I have been in a downturn the last little while, getting into a slump and not understanding why. Perhaps because I was running from the one project to the next, or perhaps because I was juggling too many things at once, who knows? Then, because sometimes we need to slow down and reflect, it hit me. I got sick. First it was a flu/cold for 2 weeks, which kept me on my back for 5 days. 2 weeks later it was the stomach flu, with violent vomiting for 18 hours.
I realized that quiet time was important. I had to slow down and look around me. If I didn’t take care of myself, I couldn’t help those I wanted to help the most – our youth. The same goes for parents and teachers. Being busy all the time means that something will be missed. The little signs a child would show to tell they were struggling, will not be noticed, because of busyness.
Society has become a smorgasbord of activities, events and social media. People don’t know how to become still anymore. The times where families sat together at night after supper in front of radios listening to stories, sports games around the world or the news are gone. Instead, those together times as families have been replaced by a flurry of sports activities, parents driving their kids all over. The busier a child could be after school, the better. At the water coolers at work people are talking about how they have become taxi drivers, how they spend evenings taking their kids to these activities. It has become a badge of honour to talk about all the extra busyness.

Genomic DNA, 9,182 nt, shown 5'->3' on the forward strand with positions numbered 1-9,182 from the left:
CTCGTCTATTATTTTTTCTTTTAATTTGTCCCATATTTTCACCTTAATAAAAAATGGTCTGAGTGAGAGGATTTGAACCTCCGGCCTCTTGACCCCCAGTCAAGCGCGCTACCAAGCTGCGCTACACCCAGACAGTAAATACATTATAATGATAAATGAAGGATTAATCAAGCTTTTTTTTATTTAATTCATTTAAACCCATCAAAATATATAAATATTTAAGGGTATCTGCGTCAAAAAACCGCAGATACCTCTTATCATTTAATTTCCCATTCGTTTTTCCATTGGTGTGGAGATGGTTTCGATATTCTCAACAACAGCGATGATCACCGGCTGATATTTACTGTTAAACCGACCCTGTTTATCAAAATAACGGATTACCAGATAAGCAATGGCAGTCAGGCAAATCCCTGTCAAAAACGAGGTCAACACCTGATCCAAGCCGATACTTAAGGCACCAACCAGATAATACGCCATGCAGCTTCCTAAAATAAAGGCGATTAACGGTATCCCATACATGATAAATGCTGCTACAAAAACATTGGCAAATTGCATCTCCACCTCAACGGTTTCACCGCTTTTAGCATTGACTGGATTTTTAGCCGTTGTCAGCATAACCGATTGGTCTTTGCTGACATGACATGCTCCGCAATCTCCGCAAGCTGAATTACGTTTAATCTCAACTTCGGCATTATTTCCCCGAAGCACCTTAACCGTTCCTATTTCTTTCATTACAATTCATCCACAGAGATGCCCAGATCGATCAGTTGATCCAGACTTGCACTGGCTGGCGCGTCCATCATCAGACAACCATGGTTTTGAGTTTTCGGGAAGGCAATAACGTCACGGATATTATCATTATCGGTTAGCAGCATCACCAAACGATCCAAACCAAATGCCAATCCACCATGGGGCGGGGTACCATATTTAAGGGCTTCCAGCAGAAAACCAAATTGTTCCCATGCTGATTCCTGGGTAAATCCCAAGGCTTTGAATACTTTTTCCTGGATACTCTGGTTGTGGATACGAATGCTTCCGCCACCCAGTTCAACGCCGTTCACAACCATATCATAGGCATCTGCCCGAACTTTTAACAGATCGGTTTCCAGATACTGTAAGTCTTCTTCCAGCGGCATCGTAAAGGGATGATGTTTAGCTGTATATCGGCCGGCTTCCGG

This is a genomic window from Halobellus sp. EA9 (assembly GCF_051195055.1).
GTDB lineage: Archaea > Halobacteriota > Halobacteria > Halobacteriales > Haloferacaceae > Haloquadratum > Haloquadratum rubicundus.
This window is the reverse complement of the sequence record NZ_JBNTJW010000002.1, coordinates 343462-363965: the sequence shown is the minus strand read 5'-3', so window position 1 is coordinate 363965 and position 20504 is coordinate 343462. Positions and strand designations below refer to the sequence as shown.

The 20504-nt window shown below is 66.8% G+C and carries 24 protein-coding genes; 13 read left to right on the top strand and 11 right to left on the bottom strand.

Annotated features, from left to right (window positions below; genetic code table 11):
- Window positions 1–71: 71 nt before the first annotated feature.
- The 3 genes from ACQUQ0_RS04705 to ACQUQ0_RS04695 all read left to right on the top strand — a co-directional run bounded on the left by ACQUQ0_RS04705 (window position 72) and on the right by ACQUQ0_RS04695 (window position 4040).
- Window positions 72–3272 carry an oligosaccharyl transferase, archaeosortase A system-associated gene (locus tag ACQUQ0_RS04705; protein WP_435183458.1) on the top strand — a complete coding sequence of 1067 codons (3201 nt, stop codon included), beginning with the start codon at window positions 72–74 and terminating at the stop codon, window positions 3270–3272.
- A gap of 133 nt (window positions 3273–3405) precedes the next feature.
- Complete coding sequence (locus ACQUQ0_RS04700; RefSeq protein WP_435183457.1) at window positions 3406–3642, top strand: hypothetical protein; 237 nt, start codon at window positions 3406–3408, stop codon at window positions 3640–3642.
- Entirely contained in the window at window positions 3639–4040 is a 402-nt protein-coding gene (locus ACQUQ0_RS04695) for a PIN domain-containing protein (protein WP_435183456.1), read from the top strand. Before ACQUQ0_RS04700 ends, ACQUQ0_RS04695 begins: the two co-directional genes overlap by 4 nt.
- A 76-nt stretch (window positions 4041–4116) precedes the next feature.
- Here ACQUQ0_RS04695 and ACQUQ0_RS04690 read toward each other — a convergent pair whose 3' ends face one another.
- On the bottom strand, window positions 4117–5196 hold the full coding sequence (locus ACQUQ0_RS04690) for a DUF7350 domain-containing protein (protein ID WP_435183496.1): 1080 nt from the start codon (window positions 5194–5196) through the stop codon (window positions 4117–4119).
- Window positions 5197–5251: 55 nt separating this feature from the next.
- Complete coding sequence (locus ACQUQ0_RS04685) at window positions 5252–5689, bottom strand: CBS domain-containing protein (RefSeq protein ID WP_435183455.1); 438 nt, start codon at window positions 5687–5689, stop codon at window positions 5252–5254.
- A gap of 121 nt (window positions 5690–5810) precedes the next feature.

How much time do we as a society spend being still? Reflecting on the day’s activities, our lives? How often do we give thanks for what we have? To have a roof over our heads, heat or cool air, clean water, food on the table and clothes are basic necessities, yet there are millions without those. Do we appreciate what we have? Do we complain because that’s what we have been taught to do? Do we feel it’s our right? Do we feel righteous, because the ones without basics don’t know better?
So-and-so is getting a divorce, or is addicted to drugs, or lost their job, or is battling a debilitating disease, or has temper outbursts, taking it out on their kids. What would you do when you see a child whose parent is bullying them at every one of the sports events or activities you take your child to? What would you do if you knew someone is struggling, and with them the children as well?
Children do not care about flashiness, or fancy clothes. They want to be loved. They want to feel safe. Their basic needs are simple. Yet, do we recognize when a child is struggling? Or do we believe the school when they tell us our children are just looking for attention when they act out, they are drama?
Become still. Quiet. Reflect. Let’s teach our young generation how to breathe. Let’s show them how to be still. In the moment of stillness we find our wisdom. We find our solutions. And we grow. We become stronger. We are able to help our youth.